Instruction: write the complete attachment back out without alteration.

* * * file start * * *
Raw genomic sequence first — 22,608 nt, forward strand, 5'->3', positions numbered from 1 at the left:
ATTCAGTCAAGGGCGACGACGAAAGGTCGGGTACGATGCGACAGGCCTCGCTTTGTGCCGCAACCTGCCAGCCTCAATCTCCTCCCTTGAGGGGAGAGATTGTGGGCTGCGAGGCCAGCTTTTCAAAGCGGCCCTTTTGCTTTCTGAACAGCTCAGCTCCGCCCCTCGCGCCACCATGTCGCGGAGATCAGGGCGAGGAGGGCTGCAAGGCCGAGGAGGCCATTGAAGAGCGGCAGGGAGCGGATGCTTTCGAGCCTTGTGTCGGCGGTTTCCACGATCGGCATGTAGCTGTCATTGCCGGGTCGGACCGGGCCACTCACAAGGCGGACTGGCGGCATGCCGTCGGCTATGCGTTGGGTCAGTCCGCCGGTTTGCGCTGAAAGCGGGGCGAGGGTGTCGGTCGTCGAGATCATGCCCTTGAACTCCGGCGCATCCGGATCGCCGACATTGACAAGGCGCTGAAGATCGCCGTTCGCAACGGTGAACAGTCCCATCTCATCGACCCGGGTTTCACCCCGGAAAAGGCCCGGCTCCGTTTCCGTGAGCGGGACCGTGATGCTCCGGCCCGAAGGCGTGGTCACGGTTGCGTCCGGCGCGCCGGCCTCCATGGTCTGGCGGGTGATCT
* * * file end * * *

Raw genomic sequence first — 22,608 nt, forward strand, 5'->3', positions numbered from 1 at the left:
ATTCAGTCAAGGGCGACGACGAAAGGTCGGGTACGATGCGACAGGCCTCGCTTTGTGCCGCAACCTGCCAGCCTCAATCTCCTCCCTTGAGGGGAGAGATTGTGGGCTGCGAGGCCAGCTTTTCAAAGCGGCCCTTTTGCTTTCTGAACAGCTCAGCTCCGCCCCTCGCGCCACCATGTCGCGGAGATCAGGGCGAGGAGGGCTGCAAGGCCGAGGAGGCCATTGAAGAGCGGCAGGGAGCGGATGCTTTCGAGCCTTGTGTCGGCGGTTTCCACGATCGGCATGTAGCTGTCATTGCCGGGTCGGACCGGGCCACTCACAAGGCGGACTGGCGGCATGCCGTCGGCTATGCGTTGGGTCAGTCCGCCGGTTTGCGCTGAAAGCGGGGCGAGGGTGTCGGTCGTCGAGATCATGCCCTTGAACTCCGGCGCATCCGGATCGCCGACATTGACAAGGCGCTGAAGATCGCCGTTCGCAACGGTGAACAGTCCCATCTCATCGACCCGGGTTTCACCCCGGAAAAGGCCCGGCTCCGTTTCCGTGAGCGGGACCGTGATGCTCCGGCCCGAAGGCGTGGTCACGGTTGCGTCCGGCGCGCCGGCCTCCATGGTCTGGCGGGTGATCT